|Author (Person)||Laffan, Brigid, O'Mahony, Jane|
|Series Title||Public Administration|
|Series Details||Vol.85, No.1, 2007, p167-188|
|Content Type||Journal | Series | Blog|
This article analyses the management of European Union (EU) business by the Irish core executive. More specifically, it investigates the demands placed by EU membership on the Irish system of public administration and how the system has responded to these demands. Employing an institutionalist analytical framework, the article maps the formal and informal organizational and procedural devices or structures used to manage EU affairs in Ireland, as well as dissecting the key relationships that govern this management process and the role of the domestic agents actively involved in the EU’s governance structure, the cadre or boundary managers. The article also explores in a dynamic way the development of the capacity for the management of EU affairs in Ireland over time. Using the concepts of path dependence and critical junctures, we illuminate how key system-management decisions became locked-in over time and we isolate the triggers for significant adaptational change, be they domestic or external. Adaptation to EU business in Ireland was path-dependent and consisted of gradual incremental adjustment. This system of flexible adaptation generally served Ireland well as the EU’s policy regime expanded and evolved, but in response to the shock rejection of the Nice Treaty by the electorate in 2001, significant formalization of the Irish system occurred with the establishment of new processes and rules for managing relations between the core executive and the EU.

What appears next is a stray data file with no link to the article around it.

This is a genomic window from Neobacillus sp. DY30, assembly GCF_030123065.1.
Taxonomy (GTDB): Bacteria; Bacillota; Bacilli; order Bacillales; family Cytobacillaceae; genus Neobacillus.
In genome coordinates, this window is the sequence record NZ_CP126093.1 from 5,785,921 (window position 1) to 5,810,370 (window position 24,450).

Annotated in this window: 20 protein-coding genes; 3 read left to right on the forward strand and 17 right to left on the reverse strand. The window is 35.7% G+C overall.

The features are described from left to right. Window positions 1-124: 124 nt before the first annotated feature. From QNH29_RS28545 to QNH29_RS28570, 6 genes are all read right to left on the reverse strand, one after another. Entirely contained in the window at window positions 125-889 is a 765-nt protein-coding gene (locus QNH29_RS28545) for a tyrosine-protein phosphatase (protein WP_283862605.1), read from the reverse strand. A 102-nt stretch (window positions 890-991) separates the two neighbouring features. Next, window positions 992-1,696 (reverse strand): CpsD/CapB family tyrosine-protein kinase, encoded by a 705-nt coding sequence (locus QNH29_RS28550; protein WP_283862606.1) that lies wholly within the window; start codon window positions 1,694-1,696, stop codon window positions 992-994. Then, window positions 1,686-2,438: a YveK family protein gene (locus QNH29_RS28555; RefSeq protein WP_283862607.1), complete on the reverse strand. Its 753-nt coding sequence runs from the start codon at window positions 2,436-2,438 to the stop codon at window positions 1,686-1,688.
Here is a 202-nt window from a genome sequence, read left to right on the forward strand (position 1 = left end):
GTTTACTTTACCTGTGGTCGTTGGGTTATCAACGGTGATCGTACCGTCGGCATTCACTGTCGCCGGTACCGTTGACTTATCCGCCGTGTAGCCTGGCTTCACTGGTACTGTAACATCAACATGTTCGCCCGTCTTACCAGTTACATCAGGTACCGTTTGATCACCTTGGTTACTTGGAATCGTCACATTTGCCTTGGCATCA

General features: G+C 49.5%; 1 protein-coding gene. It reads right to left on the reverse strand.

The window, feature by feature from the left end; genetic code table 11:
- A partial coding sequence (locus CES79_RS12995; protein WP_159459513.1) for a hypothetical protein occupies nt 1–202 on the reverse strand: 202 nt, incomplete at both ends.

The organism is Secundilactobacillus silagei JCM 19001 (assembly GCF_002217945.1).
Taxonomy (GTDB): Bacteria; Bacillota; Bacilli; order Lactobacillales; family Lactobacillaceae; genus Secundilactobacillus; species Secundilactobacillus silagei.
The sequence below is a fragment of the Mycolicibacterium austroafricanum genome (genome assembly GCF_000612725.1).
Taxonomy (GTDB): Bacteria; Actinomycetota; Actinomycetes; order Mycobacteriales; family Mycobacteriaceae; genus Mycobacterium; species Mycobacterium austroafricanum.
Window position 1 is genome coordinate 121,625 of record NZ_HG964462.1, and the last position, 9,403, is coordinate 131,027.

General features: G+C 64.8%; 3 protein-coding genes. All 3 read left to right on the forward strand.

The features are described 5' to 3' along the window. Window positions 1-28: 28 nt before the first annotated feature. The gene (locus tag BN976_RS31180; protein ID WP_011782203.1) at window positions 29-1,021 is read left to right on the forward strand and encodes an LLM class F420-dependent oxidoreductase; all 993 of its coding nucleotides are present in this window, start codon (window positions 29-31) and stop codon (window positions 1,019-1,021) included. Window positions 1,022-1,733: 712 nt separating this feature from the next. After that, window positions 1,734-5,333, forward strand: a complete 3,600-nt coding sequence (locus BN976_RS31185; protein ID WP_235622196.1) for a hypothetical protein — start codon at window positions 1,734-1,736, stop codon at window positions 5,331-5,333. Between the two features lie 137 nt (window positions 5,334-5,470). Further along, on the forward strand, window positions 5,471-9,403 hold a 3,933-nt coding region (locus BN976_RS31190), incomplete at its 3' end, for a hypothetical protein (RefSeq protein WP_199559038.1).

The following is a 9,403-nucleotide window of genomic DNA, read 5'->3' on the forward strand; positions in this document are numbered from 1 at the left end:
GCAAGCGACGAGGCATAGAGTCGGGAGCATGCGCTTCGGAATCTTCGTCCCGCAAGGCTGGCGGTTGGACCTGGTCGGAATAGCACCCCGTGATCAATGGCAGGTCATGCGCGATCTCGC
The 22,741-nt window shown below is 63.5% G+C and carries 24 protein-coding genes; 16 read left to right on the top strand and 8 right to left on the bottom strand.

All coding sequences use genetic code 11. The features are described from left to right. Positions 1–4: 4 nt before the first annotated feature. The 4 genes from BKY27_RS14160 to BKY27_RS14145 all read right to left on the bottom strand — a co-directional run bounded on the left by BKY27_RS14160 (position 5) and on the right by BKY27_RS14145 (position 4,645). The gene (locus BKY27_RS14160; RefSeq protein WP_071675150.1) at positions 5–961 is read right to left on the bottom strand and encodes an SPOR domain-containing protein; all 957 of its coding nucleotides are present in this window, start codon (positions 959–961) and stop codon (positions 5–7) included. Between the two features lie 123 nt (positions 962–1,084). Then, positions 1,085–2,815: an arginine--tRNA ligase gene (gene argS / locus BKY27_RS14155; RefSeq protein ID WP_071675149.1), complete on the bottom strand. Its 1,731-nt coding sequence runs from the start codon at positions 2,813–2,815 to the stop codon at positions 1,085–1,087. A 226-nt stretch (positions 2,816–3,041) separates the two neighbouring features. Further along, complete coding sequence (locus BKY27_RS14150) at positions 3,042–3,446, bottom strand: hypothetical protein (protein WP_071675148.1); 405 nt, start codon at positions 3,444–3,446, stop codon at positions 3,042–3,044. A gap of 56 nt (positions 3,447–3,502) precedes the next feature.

|Subject Categories||Politics and International Relations|
|Countries / Regions||Ireland|